According to the IEA, a third of the world’s photovoltaic manufacturing capacity is at medium or high risk of bankruptcy – pv magazine International
A new report from the International Energy Agency highlights the importance of geographically diversifying the global PV supply chain. This would prevent the vulnerability of the supply chain to bankruptcies and underinvestment.
The International Energy Agency (IEA) has revealed that more than 30% of integrated companies operating in the solar module manufacturing sector worldwide are at medium or high risk of bankruptcy.
In the Special report on Global Solar PV Supply Chainsthe agency pointed out that only 15% of these builders are at high risk of bankruptcy and that in 2018 their share was around 28%. As for polysilicon suppliers, about 11% of them are currently exposed to a high risk of bankruptcy, while an additional 49% are estimated to have a medium risk. “Due to the high prices of polysilicon, the risk of bankruptcy of polysilicon companies dropped significantly in 2021,” the report said. “A return to low polysilicon prices, however, could reverse this change.
According to IEA experts, the support that the Chinese the government grants polysilicon manufacturers in the form of financing and subsidies makes this market segment particularly financially vulnerable. “For example, the largest polysilicon The company recorded net losses between 2018 and 2020 despite government support,” they state without naming the producer. “From a security of supply perspective, persistently poor financial performance within and across the solar PV value chain increases the vulnerability of the supply chain to bankruptcies and underinvestment, which can reduce its resilience, increase prices and limit the deployment of photovoltaics.”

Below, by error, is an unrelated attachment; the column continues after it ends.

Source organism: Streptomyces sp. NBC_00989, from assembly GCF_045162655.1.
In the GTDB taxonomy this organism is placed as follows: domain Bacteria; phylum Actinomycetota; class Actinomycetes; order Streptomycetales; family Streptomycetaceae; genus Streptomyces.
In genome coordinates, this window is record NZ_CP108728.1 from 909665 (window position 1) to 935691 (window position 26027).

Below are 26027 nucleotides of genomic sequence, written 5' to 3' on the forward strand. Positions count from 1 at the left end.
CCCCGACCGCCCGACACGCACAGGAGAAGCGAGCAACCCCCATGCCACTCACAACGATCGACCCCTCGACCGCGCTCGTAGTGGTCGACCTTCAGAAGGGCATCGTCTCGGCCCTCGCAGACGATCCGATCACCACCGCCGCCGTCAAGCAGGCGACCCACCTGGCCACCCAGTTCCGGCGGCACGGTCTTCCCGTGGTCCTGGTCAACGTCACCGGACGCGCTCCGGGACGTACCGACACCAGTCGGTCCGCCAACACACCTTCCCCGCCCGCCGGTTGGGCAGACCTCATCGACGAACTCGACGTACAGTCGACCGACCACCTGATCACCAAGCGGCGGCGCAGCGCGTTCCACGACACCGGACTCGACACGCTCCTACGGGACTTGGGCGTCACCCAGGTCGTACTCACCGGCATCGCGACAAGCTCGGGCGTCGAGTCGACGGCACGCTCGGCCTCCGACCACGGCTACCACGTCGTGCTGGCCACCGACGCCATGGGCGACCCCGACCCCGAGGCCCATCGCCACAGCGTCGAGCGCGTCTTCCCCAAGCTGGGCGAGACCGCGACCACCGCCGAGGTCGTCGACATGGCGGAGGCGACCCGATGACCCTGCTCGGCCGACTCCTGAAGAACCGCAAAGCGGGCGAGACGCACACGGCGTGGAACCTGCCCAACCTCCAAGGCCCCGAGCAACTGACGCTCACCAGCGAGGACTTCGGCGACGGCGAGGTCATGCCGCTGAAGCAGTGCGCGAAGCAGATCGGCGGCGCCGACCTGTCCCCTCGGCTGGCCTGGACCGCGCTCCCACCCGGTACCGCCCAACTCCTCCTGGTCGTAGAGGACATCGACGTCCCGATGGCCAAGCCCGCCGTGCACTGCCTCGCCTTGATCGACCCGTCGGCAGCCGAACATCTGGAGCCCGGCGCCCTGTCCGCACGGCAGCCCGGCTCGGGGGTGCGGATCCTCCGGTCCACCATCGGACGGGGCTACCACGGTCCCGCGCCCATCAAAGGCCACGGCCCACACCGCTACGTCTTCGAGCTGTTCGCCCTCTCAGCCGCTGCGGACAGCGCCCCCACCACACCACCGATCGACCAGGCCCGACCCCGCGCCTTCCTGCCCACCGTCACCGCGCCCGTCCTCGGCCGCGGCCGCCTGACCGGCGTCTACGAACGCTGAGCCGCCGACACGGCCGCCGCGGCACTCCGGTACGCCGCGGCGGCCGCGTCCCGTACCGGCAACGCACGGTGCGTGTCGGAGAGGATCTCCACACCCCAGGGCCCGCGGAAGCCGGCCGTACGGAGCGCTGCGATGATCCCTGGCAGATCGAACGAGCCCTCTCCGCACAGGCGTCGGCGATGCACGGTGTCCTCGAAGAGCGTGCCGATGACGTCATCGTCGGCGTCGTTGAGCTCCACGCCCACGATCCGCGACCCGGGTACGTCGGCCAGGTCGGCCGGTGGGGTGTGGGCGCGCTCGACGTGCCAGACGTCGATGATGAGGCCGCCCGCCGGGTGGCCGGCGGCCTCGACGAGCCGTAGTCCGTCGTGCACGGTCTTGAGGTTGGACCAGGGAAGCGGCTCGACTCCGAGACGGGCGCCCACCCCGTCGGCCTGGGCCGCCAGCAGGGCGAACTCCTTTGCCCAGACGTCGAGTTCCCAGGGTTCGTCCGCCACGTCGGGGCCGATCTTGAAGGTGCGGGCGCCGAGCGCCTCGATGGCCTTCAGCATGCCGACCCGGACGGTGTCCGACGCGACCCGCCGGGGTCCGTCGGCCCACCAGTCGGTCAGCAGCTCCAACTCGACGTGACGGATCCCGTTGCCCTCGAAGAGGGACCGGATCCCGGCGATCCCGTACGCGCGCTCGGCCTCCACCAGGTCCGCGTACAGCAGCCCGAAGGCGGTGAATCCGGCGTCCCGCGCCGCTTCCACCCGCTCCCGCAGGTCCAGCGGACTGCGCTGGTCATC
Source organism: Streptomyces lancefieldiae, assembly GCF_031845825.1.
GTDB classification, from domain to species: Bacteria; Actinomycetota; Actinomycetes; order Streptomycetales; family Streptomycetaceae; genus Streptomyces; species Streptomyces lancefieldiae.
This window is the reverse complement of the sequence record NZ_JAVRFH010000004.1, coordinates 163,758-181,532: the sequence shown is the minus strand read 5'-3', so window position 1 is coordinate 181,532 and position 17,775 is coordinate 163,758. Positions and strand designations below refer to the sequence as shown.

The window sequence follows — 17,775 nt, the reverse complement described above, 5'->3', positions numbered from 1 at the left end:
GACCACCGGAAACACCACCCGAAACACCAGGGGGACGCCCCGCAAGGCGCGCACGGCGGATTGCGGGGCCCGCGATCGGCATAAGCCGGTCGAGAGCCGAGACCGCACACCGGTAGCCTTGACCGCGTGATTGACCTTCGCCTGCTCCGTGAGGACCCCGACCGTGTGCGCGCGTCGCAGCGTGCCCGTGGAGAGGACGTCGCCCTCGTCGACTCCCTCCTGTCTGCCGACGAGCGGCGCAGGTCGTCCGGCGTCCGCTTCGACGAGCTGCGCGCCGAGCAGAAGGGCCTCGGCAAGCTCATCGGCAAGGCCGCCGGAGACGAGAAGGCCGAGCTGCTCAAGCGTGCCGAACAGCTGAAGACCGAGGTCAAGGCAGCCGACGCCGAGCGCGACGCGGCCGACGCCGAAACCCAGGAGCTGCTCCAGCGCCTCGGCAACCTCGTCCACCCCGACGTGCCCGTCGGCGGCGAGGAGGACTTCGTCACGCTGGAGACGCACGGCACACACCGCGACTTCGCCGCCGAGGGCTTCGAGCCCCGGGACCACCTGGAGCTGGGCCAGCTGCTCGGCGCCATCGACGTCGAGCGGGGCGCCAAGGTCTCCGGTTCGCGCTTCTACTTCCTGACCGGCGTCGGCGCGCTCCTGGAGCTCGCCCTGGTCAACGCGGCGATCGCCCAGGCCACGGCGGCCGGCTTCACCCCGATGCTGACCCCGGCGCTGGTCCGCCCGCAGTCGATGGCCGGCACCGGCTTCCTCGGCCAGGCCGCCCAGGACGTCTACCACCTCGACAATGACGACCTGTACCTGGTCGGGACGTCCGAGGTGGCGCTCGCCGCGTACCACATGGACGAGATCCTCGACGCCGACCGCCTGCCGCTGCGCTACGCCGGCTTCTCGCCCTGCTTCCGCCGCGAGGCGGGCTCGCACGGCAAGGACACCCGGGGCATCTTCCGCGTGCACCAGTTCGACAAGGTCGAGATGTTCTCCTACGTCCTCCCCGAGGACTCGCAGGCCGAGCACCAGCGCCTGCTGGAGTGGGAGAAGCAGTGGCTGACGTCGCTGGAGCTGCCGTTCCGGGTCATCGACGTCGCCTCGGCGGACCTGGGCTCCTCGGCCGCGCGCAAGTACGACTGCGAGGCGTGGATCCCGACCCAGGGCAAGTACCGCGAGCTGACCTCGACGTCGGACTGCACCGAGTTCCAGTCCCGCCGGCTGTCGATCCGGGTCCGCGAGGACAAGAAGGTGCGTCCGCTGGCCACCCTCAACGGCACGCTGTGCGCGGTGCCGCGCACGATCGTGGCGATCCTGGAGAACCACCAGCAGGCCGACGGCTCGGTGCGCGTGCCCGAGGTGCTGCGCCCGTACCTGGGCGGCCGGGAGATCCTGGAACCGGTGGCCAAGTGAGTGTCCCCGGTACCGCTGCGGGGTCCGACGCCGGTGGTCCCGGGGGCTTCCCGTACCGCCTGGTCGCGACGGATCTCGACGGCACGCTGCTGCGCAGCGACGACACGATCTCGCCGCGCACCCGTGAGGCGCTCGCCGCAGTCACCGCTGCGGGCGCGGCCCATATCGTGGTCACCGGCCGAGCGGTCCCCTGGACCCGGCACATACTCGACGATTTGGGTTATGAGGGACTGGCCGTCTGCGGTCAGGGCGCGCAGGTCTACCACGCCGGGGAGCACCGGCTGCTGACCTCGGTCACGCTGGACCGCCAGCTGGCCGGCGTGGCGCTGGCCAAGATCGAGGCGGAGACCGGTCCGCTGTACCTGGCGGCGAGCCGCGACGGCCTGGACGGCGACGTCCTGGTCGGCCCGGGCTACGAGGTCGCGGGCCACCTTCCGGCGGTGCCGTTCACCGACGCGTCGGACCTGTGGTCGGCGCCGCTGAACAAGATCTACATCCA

The agency warned of possible changes in subsidy regulations for the photovoltaic industry in China, saying these could lead to an increase bankruptcy risk, even for the most competitive manufacturers. “In the event of the bankruptcy of competing companies, this could lead to greater price increases and supply impacts, in addition to the loss of the grant,” the report said.
The document also describes in detail the main vulnerabilities of the global PV supply chain while highlighting the need for wide geographical diversification of the industry. “China has been instrumental in reducing global solar PV costs, with several benefits for clean energy transitions,” IEA analysts point out. “At the same time, the geographical level concentration in overall supply Chains too creates potential challenges this governments need to take care of.
According to their estimates, the the world will depend almost entirely on China to solar panel production through 2025. “Based on manufacturing capacity under construction, China’s share of global polysilicon, ingot and wafer production will soon reach nearly 95%,” they note. China’s Xinjiang province currently accounts for 40% of global polysilicon manufacturing, the report points out. “This level of concentration in any global supply chain would represent a significant vulnerability; solar PV is no exception.
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